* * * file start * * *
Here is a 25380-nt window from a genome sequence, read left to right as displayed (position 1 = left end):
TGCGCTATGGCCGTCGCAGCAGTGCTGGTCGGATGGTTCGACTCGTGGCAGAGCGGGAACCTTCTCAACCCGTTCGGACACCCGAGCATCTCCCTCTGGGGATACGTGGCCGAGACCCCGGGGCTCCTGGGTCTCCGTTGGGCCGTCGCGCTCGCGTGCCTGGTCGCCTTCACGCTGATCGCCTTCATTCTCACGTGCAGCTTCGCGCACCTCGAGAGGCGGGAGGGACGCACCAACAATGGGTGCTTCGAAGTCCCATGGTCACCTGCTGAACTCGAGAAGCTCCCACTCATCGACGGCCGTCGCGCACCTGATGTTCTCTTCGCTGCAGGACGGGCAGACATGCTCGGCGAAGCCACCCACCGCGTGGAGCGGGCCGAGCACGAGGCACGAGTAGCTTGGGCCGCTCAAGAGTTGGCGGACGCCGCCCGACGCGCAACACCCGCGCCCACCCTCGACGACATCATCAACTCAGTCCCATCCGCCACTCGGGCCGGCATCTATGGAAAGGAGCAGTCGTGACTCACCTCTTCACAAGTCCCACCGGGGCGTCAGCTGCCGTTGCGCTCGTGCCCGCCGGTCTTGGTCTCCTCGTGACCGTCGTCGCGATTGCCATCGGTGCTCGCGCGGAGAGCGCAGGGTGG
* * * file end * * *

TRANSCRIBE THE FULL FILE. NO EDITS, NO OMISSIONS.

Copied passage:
Here is a 25380-nt window from a genome sequence, read left to right as displayed (position 1 = left end):
TGCGCTATGGCCGTCGCAGCAGTGCTGGTCGGATGGTTCGACTCGTGGCAGAGCGGGAACCTTCTCAACCCGTTCGGACACCCGAGCATCTCCCTCTGGGGATACGTGGCCGAGACCCCGGGGCTCCTGGGTCTCCGTTGGGCCGTCGCGCTCGCGTGCCTGGTCGCCTTCACGCTGATCGCCTTCATTCTCACGTGCAGCTTCGCGCACCTCGAGAGGCGGGAGGGACGCACCAACAATGGGTGCTTCGAAGTCCCATGGTCACCTGCTGAACTCGAGAAGCTCCCACTCATCGACGGCCGTCGCGCACCTGATGTTCTCTTCGCTGCAGGACGGGCAGACATGCTCGGCGAAGCCACCCACCGCGTGGAGCGGGCCGAGCACGAGGCACGAGTAGCTTGGGCCGCTCAAGAGTTGGCGGACGCCGCCCGACGCGCAACACCCGCGCCCACCCTCGACGACATCATCAACTCAGTCCCATCCGCCACTCGGGCCGGCATCTATGGAAAGGAGCAGTCGTGACTCACCTCTTCACAAGTCCCACCGGGGCGTCAGCTGCCGTTGCGCTCGTGCCCGCCGGTCTTGGTCTCCTCGTGACCGTCGTCGCGATTGCCATCGGTGCTCGCGCGGAGAGCGCAGGGTGG